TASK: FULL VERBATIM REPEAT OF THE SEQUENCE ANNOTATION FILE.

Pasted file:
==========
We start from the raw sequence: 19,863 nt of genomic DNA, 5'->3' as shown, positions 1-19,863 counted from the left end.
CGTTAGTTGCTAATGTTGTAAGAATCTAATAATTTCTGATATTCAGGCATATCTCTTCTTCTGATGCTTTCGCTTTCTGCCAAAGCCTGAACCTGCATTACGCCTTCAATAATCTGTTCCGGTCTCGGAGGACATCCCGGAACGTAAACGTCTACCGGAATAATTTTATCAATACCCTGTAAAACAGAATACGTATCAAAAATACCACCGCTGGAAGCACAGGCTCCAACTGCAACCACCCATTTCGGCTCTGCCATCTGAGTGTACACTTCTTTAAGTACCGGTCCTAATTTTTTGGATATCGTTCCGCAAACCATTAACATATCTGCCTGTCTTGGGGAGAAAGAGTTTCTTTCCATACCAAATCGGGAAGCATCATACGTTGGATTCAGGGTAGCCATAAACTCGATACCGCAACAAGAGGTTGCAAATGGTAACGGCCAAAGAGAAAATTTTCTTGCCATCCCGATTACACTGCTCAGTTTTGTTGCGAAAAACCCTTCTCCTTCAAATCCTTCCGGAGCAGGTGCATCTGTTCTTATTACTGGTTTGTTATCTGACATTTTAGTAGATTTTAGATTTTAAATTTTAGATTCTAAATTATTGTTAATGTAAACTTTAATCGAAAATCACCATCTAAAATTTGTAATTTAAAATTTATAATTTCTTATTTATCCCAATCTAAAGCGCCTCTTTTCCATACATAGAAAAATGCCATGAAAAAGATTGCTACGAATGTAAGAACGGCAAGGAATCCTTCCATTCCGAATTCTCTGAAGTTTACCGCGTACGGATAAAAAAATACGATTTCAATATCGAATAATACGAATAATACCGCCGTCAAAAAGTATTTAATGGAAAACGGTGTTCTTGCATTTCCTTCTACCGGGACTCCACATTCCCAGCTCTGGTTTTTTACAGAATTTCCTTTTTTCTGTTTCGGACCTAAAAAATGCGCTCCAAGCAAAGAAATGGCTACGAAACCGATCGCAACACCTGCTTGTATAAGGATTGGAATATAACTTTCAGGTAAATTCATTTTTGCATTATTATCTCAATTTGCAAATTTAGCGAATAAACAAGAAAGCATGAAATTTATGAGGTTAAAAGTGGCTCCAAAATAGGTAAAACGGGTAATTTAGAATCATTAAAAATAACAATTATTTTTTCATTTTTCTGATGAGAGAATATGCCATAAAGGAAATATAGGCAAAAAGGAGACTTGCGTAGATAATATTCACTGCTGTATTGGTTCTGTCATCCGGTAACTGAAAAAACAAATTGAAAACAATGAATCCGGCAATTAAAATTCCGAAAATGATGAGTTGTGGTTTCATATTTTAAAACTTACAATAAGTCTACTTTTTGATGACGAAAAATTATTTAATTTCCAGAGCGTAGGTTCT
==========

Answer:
We start from the raw sequence: 19,863 nt of genomic DNA, 5'->3' as shown, positions 1-19,863 counted from the left end.
CGTTAGTTGCTAATGTTGTAAGAATCTAATAATTTCTGATATTCAGGCATATCTCTTCTTCTGATGCTTTCGCTTTCTGCCAAAGCCTGAACCTGCATTACGCCTTCAATAATCTGTTCCGGTCTCGGAGGACATCCCGGAACGTAAACGTCTACCGGAATAATTTTATCAATACCCTGTAAAACAGAATACGTATCAAAAATACCACCGCTGGAAGCACAGGCTCCAACTGCAACCACCCATTTCGGCTCTGCCATCTGAGTGTACACTTCTTTAAGTACCGGTCCTAATTTTTTGGATATCGTTCCGCAAACCATTAACATATCTGCCTGTCTTGGGGAGAAAGAGTTTCTTTCCATACCAAATCGGGAAGCATCATACGTTGGATTCAGGGTAGCCATAAACTCGATACCGCAACAAGAGGTTGCAAATGGTAACGGCCAAAGAGAAAATTTTCTTGCCATCCCGATTACACTGCTCAGTTTTGTTGCGAAAAACCCTTCTCCTTCAAATCCTTCCGGAGCAGGTGCATCTGTTCTTATTACTGGTTTGTTATCTGACATTTTAGTAGATTTTAGATTTTAAATTTTAGATTCTAAATTATTGTTAATGTAAACTTTAATCGAAAATCACCATCTAAAATTTGTAATTTAAAATTTATAATTTCTTATTTATCCCAATCTAAAGCGCCTCTTTTCCATACATAGAAAAATGCCATGAAAAAGATTGCTACGAATGTAAGAACGGCAAGGAATCCTTCCATTCCGAATTCTCTGAAGTTTACCGCGTACGGATAAAAAAATACGATTTCAATATCGAATAATACGAATAATACCGCCGTCAAAAAGTATTTAATGGAAAACGGTGTTCTTGCATTTCCTTCTACCGGGACTCCACATTCCCAGCTCTGGTTTTTTACAGAATTTCCTTTTTTCTGTTTCGGACCTAAAAAATGCGCTCCAAGCAAAGAAATGGCTACGAAACCGATCGCAACACCTGCTTGTATAAGGATTGGAATATAACTTTCAGGTAAATTCATTTTTGCATTATTATCTCAATTTGCAAATTTAGCGAATAAACAAGAAAGCATGAAATTTATGAGGTTAAAAGTGGCTCCAAAATAGGTAAAACGGGTAATTTAGAATCATTAAAAATAACAATTATTTTTTCATTTTTCTGATGAGAGAATATGCCATAAAGGAAATATAGGCAAAAAGGAGACTTGCGTAGATAATATTCACTGCTGTATTGGTTCTGTCATCCGGTAACTGAAAAAACAAATTGAAAACAATGAATCCGGCAATTAAAATTCCGAAAATGATGAGTTGTGGTTTCATATTTTAAAACTTACAATAAGTCTACTTTTTGATGACGAAAAATTATTTAATTTCCAGAGCGTAGGTTCT